Papal bull: Quiz

Question 1: Nowadays, a member of the ________ signs the document on behalf of the Pope, usually the Cardinal Secretary of State, and thus the monogram is omitted.
Catholic ChurchRoman Catholic theologyCatholicismRoman Curia

Question 2: This article incorporates text from the entry Bulls and Briefs in the public-domain ________ of 1913.
Catholic ChurchCatholic EncyclopediaUnited StatesPope John Paul II

Question 3: the bull of ________ convoking the Second Vatican Council, still receive the lead seal.
Pope Paul VIPope John Paul IPope John Paul IIPope John XXIII

Question 4: Any subject may be treated in a bull, and many were and are, including statutory decrees, episcopal appointments, dispensations, excommunications, apostolic constitutions, ________ and convocations.
PopeCanonizationPope Benedict XVIPope John Paul II

Question 5: This was then attached to the document either by cords of ________ (in the case of letters of justice, and executory) or by red and yellow silk (in the case of letters of grace) that was looped through slits in the vellum of the document.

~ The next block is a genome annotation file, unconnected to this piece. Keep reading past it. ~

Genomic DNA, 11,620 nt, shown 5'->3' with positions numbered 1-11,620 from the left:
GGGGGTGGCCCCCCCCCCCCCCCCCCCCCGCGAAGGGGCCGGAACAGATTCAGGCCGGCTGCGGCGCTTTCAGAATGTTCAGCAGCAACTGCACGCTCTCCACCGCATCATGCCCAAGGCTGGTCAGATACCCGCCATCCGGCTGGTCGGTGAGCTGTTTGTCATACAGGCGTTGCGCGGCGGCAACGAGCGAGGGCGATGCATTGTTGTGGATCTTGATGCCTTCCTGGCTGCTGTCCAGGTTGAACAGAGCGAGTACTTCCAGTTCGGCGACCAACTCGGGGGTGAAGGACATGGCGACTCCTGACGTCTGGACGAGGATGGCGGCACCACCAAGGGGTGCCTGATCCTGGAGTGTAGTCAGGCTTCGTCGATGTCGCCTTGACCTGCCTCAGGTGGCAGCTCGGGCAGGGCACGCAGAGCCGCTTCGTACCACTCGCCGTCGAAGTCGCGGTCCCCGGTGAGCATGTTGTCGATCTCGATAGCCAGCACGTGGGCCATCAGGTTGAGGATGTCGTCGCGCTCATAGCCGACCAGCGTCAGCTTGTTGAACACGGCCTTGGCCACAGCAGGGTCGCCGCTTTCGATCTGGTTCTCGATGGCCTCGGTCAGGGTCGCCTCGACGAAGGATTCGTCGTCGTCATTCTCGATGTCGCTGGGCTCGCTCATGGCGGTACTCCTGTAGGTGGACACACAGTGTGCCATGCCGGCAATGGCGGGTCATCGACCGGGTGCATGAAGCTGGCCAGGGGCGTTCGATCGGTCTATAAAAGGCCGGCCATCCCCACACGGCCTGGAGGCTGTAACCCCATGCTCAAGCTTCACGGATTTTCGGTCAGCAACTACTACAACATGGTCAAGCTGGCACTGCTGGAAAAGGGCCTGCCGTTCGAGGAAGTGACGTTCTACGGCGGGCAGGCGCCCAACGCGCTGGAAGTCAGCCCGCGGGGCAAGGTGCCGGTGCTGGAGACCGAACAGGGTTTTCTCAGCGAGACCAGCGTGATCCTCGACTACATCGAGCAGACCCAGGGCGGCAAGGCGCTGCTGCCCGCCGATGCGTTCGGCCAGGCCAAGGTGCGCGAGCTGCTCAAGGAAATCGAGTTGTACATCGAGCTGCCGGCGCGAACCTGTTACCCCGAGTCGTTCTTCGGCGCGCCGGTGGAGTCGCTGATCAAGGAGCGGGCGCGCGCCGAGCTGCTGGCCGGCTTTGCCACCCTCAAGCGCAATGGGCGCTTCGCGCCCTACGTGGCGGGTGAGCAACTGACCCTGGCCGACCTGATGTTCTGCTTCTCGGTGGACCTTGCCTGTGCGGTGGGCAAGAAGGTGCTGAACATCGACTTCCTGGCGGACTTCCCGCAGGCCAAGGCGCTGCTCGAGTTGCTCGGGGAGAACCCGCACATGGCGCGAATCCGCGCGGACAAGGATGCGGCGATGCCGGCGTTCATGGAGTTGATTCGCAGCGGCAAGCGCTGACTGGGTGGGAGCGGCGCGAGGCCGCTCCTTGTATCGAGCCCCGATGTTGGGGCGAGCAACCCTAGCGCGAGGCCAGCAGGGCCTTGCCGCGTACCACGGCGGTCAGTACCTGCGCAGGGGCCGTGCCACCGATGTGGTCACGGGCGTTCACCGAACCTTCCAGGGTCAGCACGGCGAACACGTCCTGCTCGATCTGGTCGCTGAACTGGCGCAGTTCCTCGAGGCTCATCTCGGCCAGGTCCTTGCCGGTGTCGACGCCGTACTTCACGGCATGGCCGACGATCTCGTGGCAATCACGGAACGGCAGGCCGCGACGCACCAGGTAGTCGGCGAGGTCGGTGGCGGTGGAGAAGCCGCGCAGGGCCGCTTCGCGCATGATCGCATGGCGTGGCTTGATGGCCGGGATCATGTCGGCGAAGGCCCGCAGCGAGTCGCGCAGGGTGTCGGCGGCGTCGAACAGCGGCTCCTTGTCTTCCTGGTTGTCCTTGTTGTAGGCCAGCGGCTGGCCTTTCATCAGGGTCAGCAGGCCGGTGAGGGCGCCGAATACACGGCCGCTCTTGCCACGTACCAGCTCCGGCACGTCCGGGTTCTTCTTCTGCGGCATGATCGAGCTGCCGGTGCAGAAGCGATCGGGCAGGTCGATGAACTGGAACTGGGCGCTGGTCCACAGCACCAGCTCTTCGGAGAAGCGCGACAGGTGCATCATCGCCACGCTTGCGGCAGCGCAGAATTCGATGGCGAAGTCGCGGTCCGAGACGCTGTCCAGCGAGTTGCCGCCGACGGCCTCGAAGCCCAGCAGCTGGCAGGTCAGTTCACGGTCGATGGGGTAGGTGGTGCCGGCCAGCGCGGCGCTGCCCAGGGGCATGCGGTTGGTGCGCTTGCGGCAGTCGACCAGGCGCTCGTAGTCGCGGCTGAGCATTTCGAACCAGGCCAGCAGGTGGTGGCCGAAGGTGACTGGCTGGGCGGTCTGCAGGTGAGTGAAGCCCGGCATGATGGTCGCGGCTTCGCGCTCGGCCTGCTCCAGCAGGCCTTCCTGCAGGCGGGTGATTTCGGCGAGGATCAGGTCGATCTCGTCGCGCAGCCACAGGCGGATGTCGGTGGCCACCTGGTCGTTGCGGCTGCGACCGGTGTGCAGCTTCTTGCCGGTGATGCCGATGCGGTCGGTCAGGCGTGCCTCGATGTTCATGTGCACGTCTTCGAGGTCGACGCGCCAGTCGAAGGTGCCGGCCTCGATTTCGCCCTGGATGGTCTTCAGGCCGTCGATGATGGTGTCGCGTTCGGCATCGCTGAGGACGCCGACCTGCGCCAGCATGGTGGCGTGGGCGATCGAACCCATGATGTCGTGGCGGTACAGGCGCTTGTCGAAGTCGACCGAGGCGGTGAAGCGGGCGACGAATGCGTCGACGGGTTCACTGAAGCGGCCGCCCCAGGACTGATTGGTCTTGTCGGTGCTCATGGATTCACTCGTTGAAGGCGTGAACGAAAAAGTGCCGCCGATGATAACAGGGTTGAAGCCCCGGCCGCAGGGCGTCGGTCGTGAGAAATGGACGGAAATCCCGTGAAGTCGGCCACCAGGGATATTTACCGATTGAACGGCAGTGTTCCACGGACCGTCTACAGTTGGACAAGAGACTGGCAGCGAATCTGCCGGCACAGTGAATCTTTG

Question 6: There has never been an exact distinction of usage between a bull and a brief, but nowadays most letters, including ________, are issued as briefs.
Pope John Paul IIPope Pius XIEncyclicalPope Paul VI

Question 7: Original papal bulls exist in quantity only after the eleventh century onward when the transition from fragile ________ to the more durable parchment was made.
EgyptOxyrhynchus PapyriPapyrusAncient Egypt

Question 8: A Papal bull is a particular type of letters patent or charter issued by a ________.
Pope Benedict XVICatholic ChurchPopePope John Paul II

Question 9: The most distinctive characteristic of a bull was the metal seal, which was usually made of lead, but on very solemn occasions was made of ________ (as Byzantine imperial deeds often were).

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